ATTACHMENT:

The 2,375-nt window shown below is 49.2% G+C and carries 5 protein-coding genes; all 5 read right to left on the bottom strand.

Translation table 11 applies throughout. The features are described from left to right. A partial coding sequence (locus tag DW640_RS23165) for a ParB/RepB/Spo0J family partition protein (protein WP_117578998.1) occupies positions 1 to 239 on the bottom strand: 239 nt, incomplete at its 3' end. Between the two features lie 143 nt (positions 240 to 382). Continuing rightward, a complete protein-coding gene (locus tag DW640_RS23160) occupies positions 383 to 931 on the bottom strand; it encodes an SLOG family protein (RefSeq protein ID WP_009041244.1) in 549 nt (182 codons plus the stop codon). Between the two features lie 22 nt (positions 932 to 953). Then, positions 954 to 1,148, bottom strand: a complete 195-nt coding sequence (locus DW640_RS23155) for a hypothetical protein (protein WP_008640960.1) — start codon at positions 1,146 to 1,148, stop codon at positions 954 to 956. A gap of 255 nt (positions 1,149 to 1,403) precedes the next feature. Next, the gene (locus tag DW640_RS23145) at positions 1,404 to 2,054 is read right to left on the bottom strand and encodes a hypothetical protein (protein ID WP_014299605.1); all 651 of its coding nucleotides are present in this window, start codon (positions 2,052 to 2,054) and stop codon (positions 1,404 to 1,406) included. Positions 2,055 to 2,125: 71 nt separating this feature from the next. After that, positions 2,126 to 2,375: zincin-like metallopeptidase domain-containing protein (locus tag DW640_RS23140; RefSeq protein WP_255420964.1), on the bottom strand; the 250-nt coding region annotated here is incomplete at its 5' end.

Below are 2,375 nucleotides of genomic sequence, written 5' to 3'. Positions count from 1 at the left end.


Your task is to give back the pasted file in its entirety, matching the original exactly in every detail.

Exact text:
The 2,375-nt window shown below is 49.2% G+C and carries 5 protein-coding genes; all 5 read right to left on the bottom strand.

Translation table 11 applies throughout. The features are described from left to right. A partial coding sequence (locus tag DW640_RS23165) for a ParB/RepB/Spo0J family partition protein (protein WP_117578998.1) occupies positions 1 to 239 on the bottom strand: 239 nt, incomplete at its 3' end. Between the two features lie 143 nt (positions 240 to 382). Continuing rightward, a complete protein-coding gene (locus tag DW640_RS23160) occupies positions 383 to 931 on the bottom strand; it encodes an SLOG family protein (RefSeq protein ID WP_009041244.1) in 549 nt (182 codons plus the stop codon). Between the two features lie 22 nt (positions 932 to 953). Then, positions 954 to 1,148, bottom strand: a complete 195-nt coding sequence (locus DW640_RS23155) for a hypothetical protein (protein WP_008640960.1) — start codon at positions 1,146 to 1,148, stop codon at positions 954 to 956. A gap of 255 nt (positions 1,149 to 1,403) precedes the next feature. Next, the gene (locus tag DW640_RS23145) at positions 1,404 to 2,054 is read right to left on the bottom strand and encodes a hypothetical protein (protein ID WP_014299605.1); all 651 of its coding nucleotides are present in this window, start codon (positions 2,052 to 2,054) and stop codon (positions 1,404 to 1,406) included. Positions 2,055 to 2,125: 71 nt separating this feature from the next. After that, positions 2,126 to 2,375: zincin-like metallopeptidase domain-containing protein (locus tag DW640_RS23140; RefSeq protein WP_255420964.1), on the bottom strand; the 250-nt coding region annotated here is incomplete at its 5' end.

Below are 2,375 nucleotides of genomic sequence, written 5' to 3'. Positions count from 1 at the left end.